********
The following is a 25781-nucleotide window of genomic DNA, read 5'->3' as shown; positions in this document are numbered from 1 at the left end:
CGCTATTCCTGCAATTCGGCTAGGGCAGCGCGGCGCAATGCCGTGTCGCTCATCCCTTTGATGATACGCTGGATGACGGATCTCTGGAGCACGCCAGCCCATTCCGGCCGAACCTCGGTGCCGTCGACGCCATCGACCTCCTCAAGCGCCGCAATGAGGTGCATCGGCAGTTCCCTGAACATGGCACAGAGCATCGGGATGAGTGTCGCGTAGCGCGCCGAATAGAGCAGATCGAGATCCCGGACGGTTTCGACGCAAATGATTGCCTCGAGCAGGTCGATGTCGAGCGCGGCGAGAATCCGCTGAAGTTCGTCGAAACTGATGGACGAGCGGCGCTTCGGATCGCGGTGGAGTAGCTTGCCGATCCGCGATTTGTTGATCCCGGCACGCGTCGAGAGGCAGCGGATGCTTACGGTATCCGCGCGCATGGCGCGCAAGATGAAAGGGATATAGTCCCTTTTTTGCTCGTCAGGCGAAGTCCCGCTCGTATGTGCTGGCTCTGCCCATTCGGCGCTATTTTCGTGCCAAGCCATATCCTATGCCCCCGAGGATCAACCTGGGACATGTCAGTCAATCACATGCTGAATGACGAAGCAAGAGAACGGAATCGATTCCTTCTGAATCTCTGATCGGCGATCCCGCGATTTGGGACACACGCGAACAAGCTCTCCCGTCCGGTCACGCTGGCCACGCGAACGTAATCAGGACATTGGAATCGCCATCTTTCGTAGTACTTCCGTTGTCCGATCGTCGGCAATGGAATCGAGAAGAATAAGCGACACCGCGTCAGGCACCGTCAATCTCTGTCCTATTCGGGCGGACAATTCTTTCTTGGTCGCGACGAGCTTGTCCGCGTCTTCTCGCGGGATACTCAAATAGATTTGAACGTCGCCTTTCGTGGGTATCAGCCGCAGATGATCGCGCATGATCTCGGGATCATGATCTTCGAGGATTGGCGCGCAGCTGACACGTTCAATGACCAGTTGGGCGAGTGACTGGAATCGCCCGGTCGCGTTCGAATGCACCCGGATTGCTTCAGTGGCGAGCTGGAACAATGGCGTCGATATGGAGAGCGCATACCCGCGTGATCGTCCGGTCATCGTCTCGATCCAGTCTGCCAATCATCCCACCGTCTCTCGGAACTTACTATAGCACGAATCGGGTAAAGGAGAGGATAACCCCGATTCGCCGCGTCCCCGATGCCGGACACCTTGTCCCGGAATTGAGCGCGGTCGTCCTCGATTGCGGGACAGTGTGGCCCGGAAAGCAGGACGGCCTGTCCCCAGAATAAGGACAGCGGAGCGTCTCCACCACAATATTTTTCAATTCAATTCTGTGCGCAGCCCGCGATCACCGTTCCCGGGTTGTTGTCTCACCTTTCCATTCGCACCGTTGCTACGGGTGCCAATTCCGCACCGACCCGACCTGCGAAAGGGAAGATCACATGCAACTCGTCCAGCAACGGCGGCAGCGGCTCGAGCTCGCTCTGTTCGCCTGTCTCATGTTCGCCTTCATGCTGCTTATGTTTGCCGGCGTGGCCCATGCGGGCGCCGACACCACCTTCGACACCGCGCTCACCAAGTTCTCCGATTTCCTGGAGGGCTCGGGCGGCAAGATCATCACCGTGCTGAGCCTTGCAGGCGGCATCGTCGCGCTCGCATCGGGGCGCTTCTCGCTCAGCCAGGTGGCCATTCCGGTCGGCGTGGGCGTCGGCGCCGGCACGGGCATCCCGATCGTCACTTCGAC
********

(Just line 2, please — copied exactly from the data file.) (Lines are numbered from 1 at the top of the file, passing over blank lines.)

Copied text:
CGCTATTCCTGCAATTCGGCTAGGGCAGCGCGGCGCAATGCCGTGTCGCTCATCCCTTTGATGATACGCTGGATGACGGATCTCTGGAGCACGCCAGCCCATTCCGGCCGAACCTCGGTGCCGTCGACGCCATCGACCTCCTCAAGCGCCGCAATGAGGTGCATCGGCAGTTCCCTGAACATGGCACAGAGCATCGGGATGAGTGTCGCGTAGCGCGCCGAATAGAGCAGATCGAGATCCCGGACGGTTTCGACGCAAATGATTGCCTCGAGCAGGTCGATGTCGAGCGCGGCGAGAATCCGCTGAAGTTCGTCGAAACTGATGGACGAGCGGCGCTTCGGATCGCGGTGGAGTAGCTTGCCGATCCGCGATTTGTTGATCCCGGCACGCGTCGAGAGGCAGCGGATGCTTACGGTATCCGCGCGCATGGCGCGCAAGATGAAAGGGATATAGTCCCTTTTTTGCTCGTCAGGCGAAGTCCCGCTCGTATGTGCTGGCTCTGCCCATTCGGCGCTATTTTCGTGCCAAGCCATATCCTATGCCCCCGAGGATCAACCTGGGACATGTCAGTCAATCACATGCTGAATGACGAAGCAAGAGAACGGAATCGATTCCTTCTGAATCTCTGATCGGCGATCCCGCGATTTGGGACACACGCGAACAAGCTCTCCCGTCCGGTCACGCTGGCCACGCGAACGTAATCAGGACATTGGAATCGCCATCTTTCGTAGTACTTCCGTTGTCCGATCGTCGGCAATGGAATCGAGAAGAATAAGCGACACCGCGTCAGGCACCGTCAATCTCTGTCCTATTCGGGCGGACAATTCTTTCTTGGTCGCGACGAGCTTGTCCGCGTCTTCTCGCGGGATACTCAAATAGATTTGAACGTCGCCTTTCGTGGGTATCAGCCGCAGATGATCGCGCATGATCTCGGGATCATGATCTTCGAGGATTGGCGCGCAGCTGACACGTTCAATGACCAGTTGGGCGAGTGACTGGAATCGCCCGGTCGCGTTCGAATGCACCCGGATTGCTTCAGTGGCGAGCTGGAACAATGGCGTCGATATGGAGAGCGCATACCCGCGTGATCGTCCGGTCATCGTCTCGATCCAGTCTGCCAATCATCCCACCGTCTCTCGGAACTTACTATAGCACGAATCGGGTAAAGGAGAGGATAACCCCGATTCGCCGCGTCCCCGATGCCGGACACCTTGTCCCGGAATTGAGCGCGGTCGTCCTCGATTGCGGGACAGTGTGGCCCGGAAAGCAGGACGGCCTGTCCCCAGAATAAGGACAGCGGAGCGTCTCCACCACAATATTTTTCAATTCAATTCTGTGCGCAGCCCGCGATCACCGTTCCCGGGTTGTTGTCTCACCTTTCCATTCGCACCGTTGCTACGGGTGCCAATTCCGCACCGACCCGACCTGCGAAAGGGAAGATCACATGCAACTCGTCCAGCAACGGCGGCAGCGGCTCGAGCTCGCTCTGTTCGCCTGTCTCATGTTCGCCTTCATGCTGCTTATGTTTGCCGGCGTGGCCCATGCGGGCGCCGACACCACCTTCGACACCGCGCTCACCAAGTTCTCCGATTTCCTGGAGGGCTCGGGCGGCAAGATCATCACCGTGCTGAGCCTTGCAGGCGGCATCGTCGCGCTCGCATCGGGGCGCTTCTCGCTCAGCCAGGTGGCCATTCCGGTCGGCGTGGGCGTCGGCGCCGGCACGGGCATCCCGATCGTCACTTCGAC